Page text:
The following YouTube video shows a flight of a drone over various sites of the mound.

(c) Ground views:

  An eastern view of the ruins in seen in the next photo. The gate to the Khan was from this side.

 The following picture shows the north east walls, as seen from the dirt road that passes along the northern side of the ruins:

    The north west wall is seen in the photo below. The construction, dated to the 13th Century, reused some ancient stones that were hauled from the structures on the hill.

  • Entrance

  To visit the ruins, walk through a cattle gate on the north east corner. A trail leads along the east side of the walls, then enters into the courtyard.

  The entire area around the site is fenced off with barbed wire and covered by mines, so take care to walk only in the trail and inside the ruined khan.

  The north east corner of the Khan is shown in the following photo.

  Most of the stones have a crude surface, but there are some clean cut basalt stones (such as the blocks above the white washed number) which were probably reused from earlier structures.

 The entrance to the Khan was on the east side, in the center of the eastern wall. The gate, seen here from the inner side, was 9.5m wide, leading as a corridor into the courtyard. The corridor is flanked by a room on both sides.

   The width of the gate area is now wider than the original size, as the three walls of the southern room have been removed.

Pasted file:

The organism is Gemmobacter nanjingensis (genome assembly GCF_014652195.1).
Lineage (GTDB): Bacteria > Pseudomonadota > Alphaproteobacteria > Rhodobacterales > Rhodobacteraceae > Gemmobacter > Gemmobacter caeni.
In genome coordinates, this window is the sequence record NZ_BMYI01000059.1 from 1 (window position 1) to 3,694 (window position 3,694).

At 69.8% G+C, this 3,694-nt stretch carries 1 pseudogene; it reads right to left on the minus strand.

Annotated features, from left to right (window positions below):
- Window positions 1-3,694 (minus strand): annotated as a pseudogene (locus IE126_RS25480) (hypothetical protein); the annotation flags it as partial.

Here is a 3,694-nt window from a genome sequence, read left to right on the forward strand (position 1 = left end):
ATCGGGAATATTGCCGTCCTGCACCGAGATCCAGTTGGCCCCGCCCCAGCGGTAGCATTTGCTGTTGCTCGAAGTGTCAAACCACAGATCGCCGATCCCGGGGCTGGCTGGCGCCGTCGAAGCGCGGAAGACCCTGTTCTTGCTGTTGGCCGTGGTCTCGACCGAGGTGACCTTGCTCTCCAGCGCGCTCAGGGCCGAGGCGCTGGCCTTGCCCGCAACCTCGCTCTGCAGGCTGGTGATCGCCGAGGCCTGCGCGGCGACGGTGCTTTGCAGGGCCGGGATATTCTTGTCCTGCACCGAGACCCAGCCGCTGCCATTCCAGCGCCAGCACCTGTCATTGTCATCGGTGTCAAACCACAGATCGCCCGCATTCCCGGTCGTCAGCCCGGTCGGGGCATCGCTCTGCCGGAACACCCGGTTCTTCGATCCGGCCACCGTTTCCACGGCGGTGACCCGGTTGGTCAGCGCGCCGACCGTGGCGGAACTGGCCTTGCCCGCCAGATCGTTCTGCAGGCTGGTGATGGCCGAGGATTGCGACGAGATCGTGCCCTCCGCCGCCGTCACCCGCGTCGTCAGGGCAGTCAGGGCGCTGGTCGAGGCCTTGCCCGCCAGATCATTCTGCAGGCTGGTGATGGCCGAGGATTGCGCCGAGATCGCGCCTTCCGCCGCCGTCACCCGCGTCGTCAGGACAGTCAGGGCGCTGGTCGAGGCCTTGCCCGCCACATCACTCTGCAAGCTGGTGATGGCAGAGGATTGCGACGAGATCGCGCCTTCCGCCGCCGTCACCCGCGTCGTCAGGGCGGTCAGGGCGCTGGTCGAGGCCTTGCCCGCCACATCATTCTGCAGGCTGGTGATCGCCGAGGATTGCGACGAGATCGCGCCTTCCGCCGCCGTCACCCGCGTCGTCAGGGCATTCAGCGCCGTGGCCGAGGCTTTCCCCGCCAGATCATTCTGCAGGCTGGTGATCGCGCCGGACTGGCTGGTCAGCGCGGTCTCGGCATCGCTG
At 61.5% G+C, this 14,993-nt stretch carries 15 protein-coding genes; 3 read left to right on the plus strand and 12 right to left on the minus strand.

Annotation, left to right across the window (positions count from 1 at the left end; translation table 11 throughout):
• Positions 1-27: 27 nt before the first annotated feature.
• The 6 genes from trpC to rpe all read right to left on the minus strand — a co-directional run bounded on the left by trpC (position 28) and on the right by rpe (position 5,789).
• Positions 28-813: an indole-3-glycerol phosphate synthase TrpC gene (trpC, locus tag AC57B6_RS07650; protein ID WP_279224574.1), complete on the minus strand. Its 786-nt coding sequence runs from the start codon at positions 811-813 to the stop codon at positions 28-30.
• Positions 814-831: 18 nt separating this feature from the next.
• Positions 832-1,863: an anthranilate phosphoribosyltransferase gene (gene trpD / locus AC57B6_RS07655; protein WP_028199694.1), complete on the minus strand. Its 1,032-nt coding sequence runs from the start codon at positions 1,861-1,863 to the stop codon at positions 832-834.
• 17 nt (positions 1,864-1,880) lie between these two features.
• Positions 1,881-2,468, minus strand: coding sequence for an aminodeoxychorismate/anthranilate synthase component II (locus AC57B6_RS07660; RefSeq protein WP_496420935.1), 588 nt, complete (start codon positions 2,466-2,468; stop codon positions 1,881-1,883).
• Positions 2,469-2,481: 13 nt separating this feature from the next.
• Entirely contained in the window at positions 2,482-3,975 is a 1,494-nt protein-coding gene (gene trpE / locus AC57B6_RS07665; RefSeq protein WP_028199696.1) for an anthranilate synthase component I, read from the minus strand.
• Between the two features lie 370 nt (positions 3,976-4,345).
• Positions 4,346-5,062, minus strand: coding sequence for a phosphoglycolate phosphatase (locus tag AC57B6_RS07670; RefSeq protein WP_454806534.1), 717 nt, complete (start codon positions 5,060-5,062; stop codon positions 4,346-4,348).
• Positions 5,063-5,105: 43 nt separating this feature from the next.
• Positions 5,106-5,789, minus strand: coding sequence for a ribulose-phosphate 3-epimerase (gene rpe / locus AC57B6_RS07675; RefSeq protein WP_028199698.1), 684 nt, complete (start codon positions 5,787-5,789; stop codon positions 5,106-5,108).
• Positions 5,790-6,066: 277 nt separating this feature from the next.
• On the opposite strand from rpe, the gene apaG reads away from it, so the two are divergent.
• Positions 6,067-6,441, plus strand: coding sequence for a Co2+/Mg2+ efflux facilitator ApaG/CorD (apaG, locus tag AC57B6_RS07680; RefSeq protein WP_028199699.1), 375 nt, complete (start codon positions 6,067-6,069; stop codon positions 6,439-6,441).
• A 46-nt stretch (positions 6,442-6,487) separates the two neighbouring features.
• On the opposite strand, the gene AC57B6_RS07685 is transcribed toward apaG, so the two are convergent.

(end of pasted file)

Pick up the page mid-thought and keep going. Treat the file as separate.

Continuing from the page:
A closer view of the northern gate room is next. Notice the use of hewn stones on both sides of the door, probably reused from earlier structures.

The southern room served for praying. All of its walls were removed, except for the southern wall. Embedded in that wall is mikhrab – a Muslim praying niche.

  • Courtyard

     The courtyard is in the center of the ruins, measuring 43m x 50m. On the south side are vaulted halls, as seen here.

  On the northern side of the courtyard are additional rooms.

  A view inside the north east room is shown in the following photo.

  A grape vine spread out along the walls of the room. Where does it get its water? The Golan is very dry during the summer period, so perhaps there is a cistern below the surface.

  The grapes were indeed tasty…

  •  South Vaulted halls

     Surrounding the courtyard were long vaulted halls, two on each side of the courtyard. Each hall had a flat roof, supported by arches.

   A peek to one of the vaulted halls showed that it was recently cleaned, perhaps used for a gathering.

  A view from the hall towards the south side:

(d) Giv’at Orkha :

   The basalt hill of Tell Jukhadar is located across the road.   On the hill are military bunkers and a 30m (100ft) high observation tower.

   An aerial view of Orkha Hill (Tell Juhadar) is shown here from the south west side. A dirt road ascends up along the south side of the hill, up to the observation tower on its top side.